Filibustering is both a diversionary and a stalling tactic. After asking a question, the person goes into a long story about something completely unrelated to the subject at hand. Often the story is about how the person was treated unfairly by police in the past. When you try and stop them and get them back onto the subject of your inquiry, the person frequently becomes a little angry hoping you will let them continue. The person is just trying to buy time and avoiding talking about the subject. Victims and unassociated witnesses rarely do this.
A very common response to watch for is someone that answers questions with questions. This person is not sure how much you know about the incident and is trying to find out. He wants to lie to you, but he does not want to be obvious about it. He may also be trying to keep his lies consistent with what other people have said to you. You are the one asking questions. Limit your answers of his questions to information that helps you and your interview, not him.
Virtually every police officer has talked to someone that absolutely will not give a straight answer to a question. I have talked to people that will not give a correct answer to innocuous questions like their height and hair color. They are so used to lying and deceiving that out of habit they evade every question. I think the head slap was actually invented for people like this. Always remember when interviewing anyone, and especially this type of person, you will get some useful information.
Counter-accusations often happen when a person begins feeling very defensive. He does this to shift the felt level of power away from you to himself. This also serves to put you on the defensive, shake your confidence, and disrupt the flow of questioning. Look for this to happen when questioning gets close to exposing his guilt. Do not get side-tracked into talking about the counter-accusations. Keep him on the subject at hand and continue with your questions.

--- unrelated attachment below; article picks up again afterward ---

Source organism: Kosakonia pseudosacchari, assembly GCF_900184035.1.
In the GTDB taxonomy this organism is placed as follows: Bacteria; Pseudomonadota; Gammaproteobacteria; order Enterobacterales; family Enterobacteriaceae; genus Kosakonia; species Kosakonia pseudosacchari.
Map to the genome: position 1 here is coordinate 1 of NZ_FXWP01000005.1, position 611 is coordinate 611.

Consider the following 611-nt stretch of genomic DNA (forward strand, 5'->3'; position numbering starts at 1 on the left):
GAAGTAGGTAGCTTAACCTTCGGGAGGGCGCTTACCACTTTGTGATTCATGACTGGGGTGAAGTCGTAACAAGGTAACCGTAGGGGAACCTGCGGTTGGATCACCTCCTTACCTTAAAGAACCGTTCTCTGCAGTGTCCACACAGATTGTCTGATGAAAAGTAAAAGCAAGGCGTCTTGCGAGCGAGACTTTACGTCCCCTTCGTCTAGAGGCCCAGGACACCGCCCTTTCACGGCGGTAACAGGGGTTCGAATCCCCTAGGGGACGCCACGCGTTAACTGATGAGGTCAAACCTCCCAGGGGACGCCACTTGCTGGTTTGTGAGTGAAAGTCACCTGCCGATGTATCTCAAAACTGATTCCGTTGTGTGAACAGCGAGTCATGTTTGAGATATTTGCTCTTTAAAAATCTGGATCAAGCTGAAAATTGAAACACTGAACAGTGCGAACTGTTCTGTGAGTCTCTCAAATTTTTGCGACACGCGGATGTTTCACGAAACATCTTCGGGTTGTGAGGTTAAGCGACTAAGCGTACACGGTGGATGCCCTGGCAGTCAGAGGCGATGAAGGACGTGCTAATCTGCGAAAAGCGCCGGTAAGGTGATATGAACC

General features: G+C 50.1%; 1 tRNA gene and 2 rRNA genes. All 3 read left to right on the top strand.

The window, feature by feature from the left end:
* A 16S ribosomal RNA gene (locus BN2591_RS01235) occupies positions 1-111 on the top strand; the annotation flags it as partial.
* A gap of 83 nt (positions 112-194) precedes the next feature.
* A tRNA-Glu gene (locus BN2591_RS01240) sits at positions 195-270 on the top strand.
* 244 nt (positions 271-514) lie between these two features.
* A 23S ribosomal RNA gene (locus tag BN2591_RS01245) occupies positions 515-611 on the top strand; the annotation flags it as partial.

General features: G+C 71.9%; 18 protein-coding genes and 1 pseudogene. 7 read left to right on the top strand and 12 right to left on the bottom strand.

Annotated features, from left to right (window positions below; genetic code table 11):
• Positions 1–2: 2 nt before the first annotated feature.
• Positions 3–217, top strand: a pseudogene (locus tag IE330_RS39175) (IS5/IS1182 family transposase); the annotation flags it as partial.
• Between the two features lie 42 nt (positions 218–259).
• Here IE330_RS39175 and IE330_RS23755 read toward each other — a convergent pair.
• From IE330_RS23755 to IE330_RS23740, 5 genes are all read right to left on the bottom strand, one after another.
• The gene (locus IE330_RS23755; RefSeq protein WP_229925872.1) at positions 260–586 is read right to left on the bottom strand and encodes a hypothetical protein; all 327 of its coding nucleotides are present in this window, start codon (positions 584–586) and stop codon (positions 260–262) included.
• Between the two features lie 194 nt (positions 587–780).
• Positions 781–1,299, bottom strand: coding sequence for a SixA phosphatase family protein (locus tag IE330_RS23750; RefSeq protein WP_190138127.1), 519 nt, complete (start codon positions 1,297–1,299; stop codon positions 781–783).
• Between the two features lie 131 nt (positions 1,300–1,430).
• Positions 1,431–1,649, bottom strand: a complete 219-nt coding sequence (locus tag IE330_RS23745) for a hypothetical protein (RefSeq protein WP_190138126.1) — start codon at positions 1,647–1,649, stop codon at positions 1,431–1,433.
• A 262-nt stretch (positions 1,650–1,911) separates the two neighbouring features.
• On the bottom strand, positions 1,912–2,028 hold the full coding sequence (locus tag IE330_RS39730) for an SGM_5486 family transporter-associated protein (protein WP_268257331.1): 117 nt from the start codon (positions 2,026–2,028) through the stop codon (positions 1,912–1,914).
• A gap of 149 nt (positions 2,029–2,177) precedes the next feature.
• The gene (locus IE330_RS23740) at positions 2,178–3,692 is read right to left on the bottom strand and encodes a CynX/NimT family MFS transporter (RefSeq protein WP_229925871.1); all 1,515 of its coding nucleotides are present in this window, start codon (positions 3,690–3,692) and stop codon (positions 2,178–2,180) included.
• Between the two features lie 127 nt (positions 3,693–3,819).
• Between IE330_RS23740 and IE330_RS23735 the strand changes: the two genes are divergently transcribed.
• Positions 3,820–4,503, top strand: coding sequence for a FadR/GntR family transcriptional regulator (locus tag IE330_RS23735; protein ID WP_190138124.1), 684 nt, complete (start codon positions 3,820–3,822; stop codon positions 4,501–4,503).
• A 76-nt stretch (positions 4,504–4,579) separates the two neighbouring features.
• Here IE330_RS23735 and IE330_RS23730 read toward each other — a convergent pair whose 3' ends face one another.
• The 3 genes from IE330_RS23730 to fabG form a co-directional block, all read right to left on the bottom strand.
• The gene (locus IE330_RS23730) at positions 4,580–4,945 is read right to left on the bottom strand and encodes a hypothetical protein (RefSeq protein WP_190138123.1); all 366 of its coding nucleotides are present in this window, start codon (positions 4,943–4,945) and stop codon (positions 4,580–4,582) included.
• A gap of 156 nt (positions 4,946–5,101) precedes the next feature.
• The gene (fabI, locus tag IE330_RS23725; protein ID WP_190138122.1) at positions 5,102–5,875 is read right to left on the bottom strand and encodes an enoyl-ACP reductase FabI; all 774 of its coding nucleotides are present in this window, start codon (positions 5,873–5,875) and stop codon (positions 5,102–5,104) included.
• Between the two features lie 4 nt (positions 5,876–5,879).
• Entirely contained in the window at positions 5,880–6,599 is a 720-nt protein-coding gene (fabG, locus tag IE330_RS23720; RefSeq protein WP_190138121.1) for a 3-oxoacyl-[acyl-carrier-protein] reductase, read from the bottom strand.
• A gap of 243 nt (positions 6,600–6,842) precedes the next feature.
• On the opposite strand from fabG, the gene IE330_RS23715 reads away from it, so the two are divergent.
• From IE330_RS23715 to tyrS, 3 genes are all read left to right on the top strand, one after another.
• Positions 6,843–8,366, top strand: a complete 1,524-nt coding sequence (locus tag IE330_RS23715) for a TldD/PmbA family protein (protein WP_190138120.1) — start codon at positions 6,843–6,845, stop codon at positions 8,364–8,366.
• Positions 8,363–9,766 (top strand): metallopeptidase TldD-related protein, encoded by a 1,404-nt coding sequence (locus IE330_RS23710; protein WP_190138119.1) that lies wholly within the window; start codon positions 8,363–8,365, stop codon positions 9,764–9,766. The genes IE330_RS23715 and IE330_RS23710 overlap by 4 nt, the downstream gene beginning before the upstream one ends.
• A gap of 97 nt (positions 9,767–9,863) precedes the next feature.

Limit asking questions in such a manner as to suggest an alternate answer to the one you were looking for. Verbalizing the suggestion greatly increases the chance the person will take it. This goes hand-in-hand with asking permission to do something (consent to search, consent to enter, etc) in such a manner as giving them permission to say, "no". An example of this is: I would like to come in a visit with you a minute, but you don't have to let me if you don't want to? That is the same as giving permission to lie or say "no" to you. If the person wants to give an alternate answer, let him do so without your help.
You as a police officer need to learn to focus and really listen to what you are being told. You also need to control the conversation and insist on an answer that is factually pertinent. Be skeptical and discerning. Patience is a virtue. Also, be methodical and thorough. With well developed skills, you will be amazed at the level of information you will obtain. You may even get a confession without the person knowing he actually did confess. I have interviewed several people that ducked and dodged, denied and lied, all the way through an interview. They did not realize that although they might not have made a declaratory admission of guilt, there answers eliminated any other possibility.